Once the State has established a ground for termination under section 232.116(1) and even if the factors in section 232.116(2) favor termination, the court must still decide if any reason listed in section 232.116(3) suggests ending the parent-child relationship may not be necessary. A.B., 815 N.W.2d at 778 n.8. One of those reasons is that a relative has custody of the child. See Iowa Code § 232.116(3)(a). Here, the maternal grandmother has custody of B.M. Under the circumstances existing in this case, that relative placement is cause for not terminating L.M.'s parental rights at this time. We do not anticipate B.M.'s development or sense of permanency will be hindered by continuing visitation with her mother while being cared for by her grandmother.

While time is of the essence in achieving permanency for children like B.M., we cannot lose sight of the competing principle that "termination is an outcome of last resort." In re B.F., 526 N.W.2d 352, 356 (Iowa Ct. App. 1994). "The fundamental liberty interest of natural parents in the care, custody, and management of their child does not evaporate simply because they have not been model parents or have lost temporary custody of their child to the State." Santoksky v. Kramer, 455 U.S. 745, 753 (1982). The need to hurriedly reach that outcome of last resort is less compelling here because B.M. remains in the custody of her maternal grandmother. See Iowa Code § 232.116(3)(a).

We conclude the juvenile court erred in declining L.M.'s request for a six-month extension to move toward reunification. See Iowa Code § 232.104(2)(b) (authorizing a court to postpone the "placement of the child for an additional six months at which time the court shall hold a hearing to consider modification of its permanency order."). In its CINA order, the juvenile court placed great stock in the Contract of Expectations, requiring it to be drafted so that L.M. could plainly understand what the DHS required of her. The court also said it would measure L.M.'s success or failure based on that contract. But the DHS worker did not presented that contract to L.M. for her signature until three days before the termination hearing. The juvenile court noted it did not "condone" the DHS failure to have L.M. sign the contract earlier in the case, but found L.M. was "well aware of what was expected of her."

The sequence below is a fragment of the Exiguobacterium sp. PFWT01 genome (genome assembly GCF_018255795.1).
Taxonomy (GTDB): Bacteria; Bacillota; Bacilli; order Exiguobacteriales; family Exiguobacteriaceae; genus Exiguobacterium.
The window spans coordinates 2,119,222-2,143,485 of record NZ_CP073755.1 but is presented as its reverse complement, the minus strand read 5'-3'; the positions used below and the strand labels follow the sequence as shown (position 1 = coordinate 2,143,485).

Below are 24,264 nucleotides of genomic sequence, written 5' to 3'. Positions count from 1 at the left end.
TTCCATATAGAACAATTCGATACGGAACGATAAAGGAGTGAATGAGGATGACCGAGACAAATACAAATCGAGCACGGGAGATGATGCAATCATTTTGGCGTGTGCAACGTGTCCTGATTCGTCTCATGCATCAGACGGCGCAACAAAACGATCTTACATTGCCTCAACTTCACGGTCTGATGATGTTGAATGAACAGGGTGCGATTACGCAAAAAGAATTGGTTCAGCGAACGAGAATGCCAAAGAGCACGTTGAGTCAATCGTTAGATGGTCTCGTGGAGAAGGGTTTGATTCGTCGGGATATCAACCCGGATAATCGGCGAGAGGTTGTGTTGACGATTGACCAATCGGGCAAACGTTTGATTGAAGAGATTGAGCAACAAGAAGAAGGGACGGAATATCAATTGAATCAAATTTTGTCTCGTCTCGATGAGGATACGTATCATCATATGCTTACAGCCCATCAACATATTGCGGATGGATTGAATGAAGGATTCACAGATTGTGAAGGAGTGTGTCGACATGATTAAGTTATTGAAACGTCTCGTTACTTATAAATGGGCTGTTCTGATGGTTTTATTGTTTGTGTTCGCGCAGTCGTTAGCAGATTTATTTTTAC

We are less certain that the nineteen-year-old mother fully appreciated the many hurdles she was required to clear before she could regain custody of her daughter. L.M. testified that until she read the Contract of Expectations she was not aware she "had to have permission to do pretty much everything."

We reverse and remand this case for the juvenile court to enter an order granting the mother's request for six more months to work toward reunification. L.M. took positive steps in maintaining employment and locating housing. But like the juvenile court expressed in the termination order, we believe it is critical that L.M. engage in mental health treatment. If L.M. does not make progress in addressing her depression and anger-management issues, B.M. cannot be safely returned to her care. In addition, L.M. must show her commitment to the other recommendations in the signed contract. L.M. testified she would "do anything to get [her] child back." If she is sincere in that sentiment, L.M. must waste no more time before developing the parenting skills and the bond with her daughter necessary to regain custody.

REVERSED AND REMANDED.